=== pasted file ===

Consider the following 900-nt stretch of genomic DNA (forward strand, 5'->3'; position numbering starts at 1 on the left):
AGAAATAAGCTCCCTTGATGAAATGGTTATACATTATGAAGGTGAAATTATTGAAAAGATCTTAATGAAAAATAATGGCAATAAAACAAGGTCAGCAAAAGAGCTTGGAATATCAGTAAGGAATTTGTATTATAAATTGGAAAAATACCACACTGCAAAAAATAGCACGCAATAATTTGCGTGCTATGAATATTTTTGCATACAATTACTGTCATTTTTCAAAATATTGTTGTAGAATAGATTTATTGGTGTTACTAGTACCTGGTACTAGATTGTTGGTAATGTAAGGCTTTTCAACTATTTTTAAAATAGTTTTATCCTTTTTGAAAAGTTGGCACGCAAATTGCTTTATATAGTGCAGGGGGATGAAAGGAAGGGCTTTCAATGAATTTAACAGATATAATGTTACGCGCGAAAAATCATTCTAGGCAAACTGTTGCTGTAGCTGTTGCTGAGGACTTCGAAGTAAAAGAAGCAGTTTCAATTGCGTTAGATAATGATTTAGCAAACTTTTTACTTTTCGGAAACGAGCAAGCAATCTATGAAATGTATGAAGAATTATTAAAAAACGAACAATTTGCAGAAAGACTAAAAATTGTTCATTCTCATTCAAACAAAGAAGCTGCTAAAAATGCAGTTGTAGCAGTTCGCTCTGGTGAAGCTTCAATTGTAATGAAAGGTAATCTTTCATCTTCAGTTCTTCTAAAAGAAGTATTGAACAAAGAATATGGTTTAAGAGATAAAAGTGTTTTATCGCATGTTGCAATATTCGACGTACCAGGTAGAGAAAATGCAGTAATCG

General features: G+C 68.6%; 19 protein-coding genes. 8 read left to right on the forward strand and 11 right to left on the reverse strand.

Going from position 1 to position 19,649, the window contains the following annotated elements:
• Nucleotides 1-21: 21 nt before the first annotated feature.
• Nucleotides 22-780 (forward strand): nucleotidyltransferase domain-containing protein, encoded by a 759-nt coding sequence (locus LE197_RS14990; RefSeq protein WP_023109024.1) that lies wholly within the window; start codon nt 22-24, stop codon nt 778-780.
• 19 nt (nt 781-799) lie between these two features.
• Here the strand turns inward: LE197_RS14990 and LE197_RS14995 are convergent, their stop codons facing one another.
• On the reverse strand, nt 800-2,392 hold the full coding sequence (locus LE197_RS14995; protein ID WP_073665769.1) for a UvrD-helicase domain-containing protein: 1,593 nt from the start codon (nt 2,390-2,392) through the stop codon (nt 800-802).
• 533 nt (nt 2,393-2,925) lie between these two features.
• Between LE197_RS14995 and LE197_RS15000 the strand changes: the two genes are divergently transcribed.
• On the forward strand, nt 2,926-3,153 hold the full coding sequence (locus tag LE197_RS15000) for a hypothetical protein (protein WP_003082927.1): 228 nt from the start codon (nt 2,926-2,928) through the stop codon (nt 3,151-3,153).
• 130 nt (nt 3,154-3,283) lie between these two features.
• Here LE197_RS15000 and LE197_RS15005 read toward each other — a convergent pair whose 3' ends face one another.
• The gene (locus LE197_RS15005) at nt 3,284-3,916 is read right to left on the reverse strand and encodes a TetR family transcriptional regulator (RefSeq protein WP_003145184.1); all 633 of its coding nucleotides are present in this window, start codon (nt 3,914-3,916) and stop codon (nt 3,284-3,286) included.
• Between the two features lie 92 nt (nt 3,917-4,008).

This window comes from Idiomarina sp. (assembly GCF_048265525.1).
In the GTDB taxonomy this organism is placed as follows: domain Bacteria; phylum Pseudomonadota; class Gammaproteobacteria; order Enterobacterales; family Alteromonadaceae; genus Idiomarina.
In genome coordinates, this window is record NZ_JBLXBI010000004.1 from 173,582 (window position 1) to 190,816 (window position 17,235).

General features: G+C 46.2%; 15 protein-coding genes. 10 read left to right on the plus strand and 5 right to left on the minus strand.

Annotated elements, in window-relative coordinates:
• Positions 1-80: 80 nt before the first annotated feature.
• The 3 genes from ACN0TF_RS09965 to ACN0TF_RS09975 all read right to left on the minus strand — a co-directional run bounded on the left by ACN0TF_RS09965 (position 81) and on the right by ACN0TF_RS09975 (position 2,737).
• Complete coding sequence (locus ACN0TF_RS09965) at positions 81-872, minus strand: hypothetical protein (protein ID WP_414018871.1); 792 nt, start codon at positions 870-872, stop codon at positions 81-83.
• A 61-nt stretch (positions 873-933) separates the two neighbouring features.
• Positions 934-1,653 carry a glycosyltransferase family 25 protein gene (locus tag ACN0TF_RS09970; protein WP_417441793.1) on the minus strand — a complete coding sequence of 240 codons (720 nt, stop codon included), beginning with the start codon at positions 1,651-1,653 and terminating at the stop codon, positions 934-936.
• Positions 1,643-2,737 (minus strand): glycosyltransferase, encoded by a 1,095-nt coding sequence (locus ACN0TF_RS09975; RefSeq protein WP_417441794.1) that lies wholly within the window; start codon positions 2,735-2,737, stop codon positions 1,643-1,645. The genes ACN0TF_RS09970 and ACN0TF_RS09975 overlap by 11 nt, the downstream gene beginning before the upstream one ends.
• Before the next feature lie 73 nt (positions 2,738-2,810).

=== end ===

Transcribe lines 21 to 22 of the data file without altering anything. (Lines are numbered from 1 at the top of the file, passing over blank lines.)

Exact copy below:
Annotated elements, in window-relative coordinates:
• Positions 1-80: 80 nt before the first annotated feature.